Sidney veterans fight off large downtown development idea

The proposal dates back to 2008, when the Town of Sidney created its local area plans for various parts of the community.

Sidney’s local area plan for the 3rd and 4th street north block shows conceptual drawings for a town square.

Members of the Army, Navy and Air Force Veterans’ Association (ANAVETS) have fended off a proposal that might have seen a massive redevelopment of a portion of downtown Sidney.

In late April, their membership were asked to consider a plan, very much in its infancy, that would see the razing of at least four buildings between 3rd and 4th streets, bordering Sidney Avenue and facing the existing town hall.

Art Finlayson, of Finlayson Bonet Architecture of Central Saanich, says they asked ANAVETS members iif they liked the idea. It would have meant selling the property and either having to move or moving into a much different space.

That meeting set off a series of emails and rumours that even Finlayson said he’d heard.

“They said no,” Finlayson told the PNR. “They didn’t want to do it. It died with ANAVETS.”

Finlayson said the proposal dates back to 2008, when the Town of Sidney created its local area plans for various parts of the community. Those plans set out long-term revitalization goals in Sidney’s downtown core, with a focus on “a high level of design for buildings and public space.”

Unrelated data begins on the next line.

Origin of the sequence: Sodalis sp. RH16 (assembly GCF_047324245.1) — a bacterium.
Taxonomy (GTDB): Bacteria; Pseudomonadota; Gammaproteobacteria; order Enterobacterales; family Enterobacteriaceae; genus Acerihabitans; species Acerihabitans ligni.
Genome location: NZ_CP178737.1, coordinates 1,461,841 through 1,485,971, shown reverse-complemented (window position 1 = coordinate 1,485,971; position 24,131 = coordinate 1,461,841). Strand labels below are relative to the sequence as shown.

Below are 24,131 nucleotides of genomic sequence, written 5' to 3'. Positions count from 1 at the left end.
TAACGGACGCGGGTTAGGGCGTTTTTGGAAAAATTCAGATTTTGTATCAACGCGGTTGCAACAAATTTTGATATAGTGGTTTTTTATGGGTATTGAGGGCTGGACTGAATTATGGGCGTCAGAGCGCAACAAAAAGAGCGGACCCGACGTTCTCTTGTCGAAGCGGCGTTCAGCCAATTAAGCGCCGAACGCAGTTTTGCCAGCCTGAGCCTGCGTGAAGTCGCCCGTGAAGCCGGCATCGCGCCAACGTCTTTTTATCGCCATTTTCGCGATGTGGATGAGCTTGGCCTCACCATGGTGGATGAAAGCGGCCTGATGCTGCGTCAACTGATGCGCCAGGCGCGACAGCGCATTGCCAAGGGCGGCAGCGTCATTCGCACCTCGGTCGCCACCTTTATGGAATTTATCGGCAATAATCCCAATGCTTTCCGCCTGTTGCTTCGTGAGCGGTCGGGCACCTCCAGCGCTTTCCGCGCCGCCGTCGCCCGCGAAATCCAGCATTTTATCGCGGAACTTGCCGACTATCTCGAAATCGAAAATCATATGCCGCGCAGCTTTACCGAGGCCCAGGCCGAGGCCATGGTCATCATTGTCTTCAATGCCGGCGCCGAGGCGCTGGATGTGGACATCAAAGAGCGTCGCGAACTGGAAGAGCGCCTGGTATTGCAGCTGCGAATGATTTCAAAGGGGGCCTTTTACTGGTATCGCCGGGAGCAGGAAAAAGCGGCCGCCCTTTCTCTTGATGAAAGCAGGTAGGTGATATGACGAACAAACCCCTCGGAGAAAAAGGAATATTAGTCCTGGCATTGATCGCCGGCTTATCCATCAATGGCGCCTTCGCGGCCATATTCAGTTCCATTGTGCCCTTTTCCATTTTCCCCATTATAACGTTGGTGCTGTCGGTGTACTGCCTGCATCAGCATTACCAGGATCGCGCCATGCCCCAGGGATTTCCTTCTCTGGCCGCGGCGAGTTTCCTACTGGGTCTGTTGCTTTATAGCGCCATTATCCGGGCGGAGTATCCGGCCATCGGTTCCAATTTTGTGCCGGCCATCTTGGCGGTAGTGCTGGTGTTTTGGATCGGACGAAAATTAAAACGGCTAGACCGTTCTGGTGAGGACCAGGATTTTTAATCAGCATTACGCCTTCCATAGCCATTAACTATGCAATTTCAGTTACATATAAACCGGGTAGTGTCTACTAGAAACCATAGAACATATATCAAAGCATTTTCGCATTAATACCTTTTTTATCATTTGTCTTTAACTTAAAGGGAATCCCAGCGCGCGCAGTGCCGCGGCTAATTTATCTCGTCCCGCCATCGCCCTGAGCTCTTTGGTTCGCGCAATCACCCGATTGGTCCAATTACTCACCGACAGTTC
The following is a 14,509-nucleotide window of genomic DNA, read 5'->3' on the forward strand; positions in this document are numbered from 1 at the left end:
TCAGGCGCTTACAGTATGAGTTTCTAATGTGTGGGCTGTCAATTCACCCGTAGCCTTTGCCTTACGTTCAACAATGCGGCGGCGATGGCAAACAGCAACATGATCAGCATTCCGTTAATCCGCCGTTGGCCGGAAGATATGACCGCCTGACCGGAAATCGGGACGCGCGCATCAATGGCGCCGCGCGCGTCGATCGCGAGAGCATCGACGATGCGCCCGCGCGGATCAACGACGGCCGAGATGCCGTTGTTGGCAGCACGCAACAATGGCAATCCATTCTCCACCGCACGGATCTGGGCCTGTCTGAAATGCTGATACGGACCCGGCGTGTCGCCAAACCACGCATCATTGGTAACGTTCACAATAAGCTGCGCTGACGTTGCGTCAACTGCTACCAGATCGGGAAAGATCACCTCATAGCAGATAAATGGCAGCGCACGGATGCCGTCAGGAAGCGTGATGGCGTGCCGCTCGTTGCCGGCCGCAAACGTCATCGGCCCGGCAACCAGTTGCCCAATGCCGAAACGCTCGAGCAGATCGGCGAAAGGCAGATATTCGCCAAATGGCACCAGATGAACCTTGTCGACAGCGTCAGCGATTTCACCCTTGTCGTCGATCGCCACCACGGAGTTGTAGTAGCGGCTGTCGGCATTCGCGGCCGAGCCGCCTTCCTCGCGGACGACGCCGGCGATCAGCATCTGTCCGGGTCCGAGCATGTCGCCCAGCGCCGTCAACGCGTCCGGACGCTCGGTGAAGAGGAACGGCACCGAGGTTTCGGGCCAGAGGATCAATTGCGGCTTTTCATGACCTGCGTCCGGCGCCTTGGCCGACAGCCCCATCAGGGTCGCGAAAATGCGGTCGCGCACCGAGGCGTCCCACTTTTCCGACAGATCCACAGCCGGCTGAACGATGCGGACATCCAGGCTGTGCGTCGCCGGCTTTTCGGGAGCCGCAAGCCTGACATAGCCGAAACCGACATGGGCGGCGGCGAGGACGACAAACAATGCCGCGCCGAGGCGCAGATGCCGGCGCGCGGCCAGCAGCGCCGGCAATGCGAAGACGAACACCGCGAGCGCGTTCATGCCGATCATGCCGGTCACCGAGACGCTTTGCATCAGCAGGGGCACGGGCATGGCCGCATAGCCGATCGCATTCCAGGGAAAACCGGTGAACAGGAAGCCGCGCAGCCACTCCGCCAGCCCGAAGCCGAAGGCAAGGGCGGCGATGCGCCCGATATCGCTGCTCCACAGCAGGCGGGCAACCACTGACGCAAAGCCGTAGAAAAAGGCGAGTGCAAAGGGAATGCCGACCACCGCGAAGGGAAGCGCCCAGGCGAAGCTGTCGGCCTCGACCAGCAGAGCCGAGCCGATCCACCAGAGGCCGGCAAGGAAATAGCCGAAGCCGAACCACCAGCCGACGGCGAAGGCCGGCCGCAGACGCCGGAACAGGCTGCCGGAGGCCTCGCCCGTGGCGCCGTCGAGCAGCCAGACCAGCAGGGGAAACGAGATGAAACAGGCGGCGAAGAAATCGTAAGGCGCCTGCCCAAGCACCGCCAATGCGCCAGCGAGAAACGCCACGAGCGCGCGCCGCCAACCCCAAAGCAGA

The 3rd/4th street block north area plan set out a conceptual design that includes mixed use residential and commercial space, a new town hall and significant pedestrian amenities — including a path link to Beacon Avenue. That concept is still on the books at town hall today.

Finlayson said during the years following the plan’s creation, three of the buildings were purchased by one group — buildings that are currently home to the Star Cinema, Good Fortune Chinese Restaurant and the nearby laundromat.

Another area is owned by the Town of Sidney and is being used as a parking lot. Finlayson noted that the Marker Group picked up a neighbouring site for their five-storey Meridian Residences, but said they were willing to provide space to allow for the Beacon Avenue access point.

“The whole thing was a dream,” he continued. “If it was able to go, it could have solved a lot of problems in Sidney right now, specifically the parking problem.”

His proposal included approximately 200 new residential units and underground parking. It also would have offered space for a new municipal hall and movie theatre.

Finlayson added this plan was drawn up by his architecture firm and was being explored — no plans were ever shared with the municipality itself.

Now that the idea has stalled, Finlayson said he’s not aware of any fallback plans by the property owners to develop.

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